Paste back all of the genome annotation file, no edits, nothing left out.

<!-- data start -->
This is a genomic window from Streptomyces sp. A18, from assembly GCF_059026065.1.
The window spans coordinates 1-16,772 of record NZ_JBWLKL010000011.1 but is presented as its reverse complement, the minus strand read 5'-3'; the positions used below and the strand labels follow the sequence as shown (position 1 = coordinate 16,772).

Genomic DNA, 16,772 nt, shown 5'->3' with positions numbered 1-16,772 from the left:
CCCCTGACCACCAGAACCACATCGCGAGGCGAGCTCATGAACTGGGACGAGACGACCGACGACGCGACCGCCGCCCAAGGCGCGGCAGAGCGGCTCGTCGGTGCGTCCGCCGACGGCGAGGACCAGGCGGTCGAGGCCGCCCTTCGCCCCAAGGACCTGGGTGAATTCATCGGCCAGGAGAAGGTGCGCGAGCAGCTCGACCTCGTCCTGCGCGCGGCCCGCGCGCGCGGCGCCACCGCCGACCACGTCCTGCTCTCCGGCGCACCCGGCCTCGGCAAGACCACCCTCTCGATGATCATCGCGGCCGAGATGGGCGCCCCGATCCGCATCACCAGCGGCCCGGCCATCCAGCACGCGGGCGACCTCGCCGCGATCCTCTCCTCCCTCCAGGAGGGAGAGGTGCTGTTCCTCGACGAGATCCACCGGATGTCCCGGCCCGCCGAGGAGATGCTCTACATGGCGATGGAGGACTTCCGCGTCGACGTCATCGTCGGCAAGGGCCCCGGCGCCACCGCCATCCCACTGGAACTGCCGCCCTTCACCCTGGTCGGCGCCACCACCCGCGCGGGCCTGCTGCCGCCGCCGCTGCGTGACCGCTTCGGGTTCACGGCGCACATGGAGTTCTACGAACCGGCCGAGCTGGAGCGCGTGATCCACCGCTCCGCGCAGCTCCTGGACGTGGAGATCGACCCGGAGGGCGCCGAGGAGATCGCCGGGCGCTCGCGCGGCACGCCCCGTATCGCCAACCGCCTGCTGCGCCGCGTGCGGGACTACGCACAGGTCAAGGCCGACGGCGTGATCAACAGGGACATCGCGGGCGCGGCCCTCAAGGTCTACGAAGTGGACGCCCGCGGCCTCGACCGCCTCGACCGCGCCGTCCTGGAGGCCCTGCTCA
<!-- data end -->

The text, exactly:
This is a genomic window from Streptomyces sp. A18, from assembly GCF_059026065.1.
The window spans coordinates 1-16,772 of record NZ_JBWLKL010000011.1 but is presented as its reverse complement, the minus strand read 5'-3'; the positions used below and the strand labels follow the sequence as shown (position 1 = coordinate 16,772).

Genomic DNA, 16,772 nt, shown 5'->3' with positions numbered 1-16,772 from the left:
CCCCTGACCACCAGAACCACATCGCGAGGCGAGCTCATGAACTGGGACGAGACGACCGACGACGCGACCGCCGCCCAAGGCGCGGCAGAGCGGCTCGTCGGTGCGTCCGCCGACGGCGAGGACCAGGCGGTCGAGGCCGCCCTTCGCCCCAAGGACCTGGGTGAATTCATCGGCCAGGAGAAGGTGCGCGAGCAGCTCGACCTCGTCCTGCGCGCGGCCCGCGCGCGCGGCGCCACCGCCGACCACGTCCTGCTCTCCGGCGCACCCGGCCTCGGCAAGACCACCCTCTCGATGATCATCGCGGCCGAGATGGGCGCCCCGATCCGCATCACCAGCGGCCCGGCCATCCAGCACGCGGGCGACCTCGCCGCGATCCTCTCCTCCCTCCAGGAGGGAGAGGTGCTGTTCCTCGACGAGATCCACCGGATGTCCCGGCCCGCCGAGGAGATGCTCTACATGGCGATGGAGGACTTCCGCGTCGACGTCATCGTCGGCAAGGGCCCCGGCGCCACCGCCATCCCACTGGAACTGCCGCCCTTCACCCTGGTCGGCGCCACCACCCGCGCGGGCCTGCTGCCGCCGCCGCTGCGTGACCGCTTCGGGTTCACGGCGCACATGGAGTTCTACGAACCGGCCGAGCTGGAGCGCGTGATCCACCGCTCCGCGCAGCTCCTGGACGTGGAGATCGACCCGGAGGGCGCCGAGGAGATCGCCGGGCGCTCGCGCGGCACGCCCCGTATCGCCAACCGCCTGCTGCGCCGCGTGCGGGACTACGCACAGGTCAAGGCCGACGGCGTGATCAACAGGGACATCGCGGGCGCGGCCCTCAAGGTCTACGAAGTGGACGCCCGCGGCCTCGACCGCCTCGACCGCGCCGTCCTGGAGGCCCTGCTCA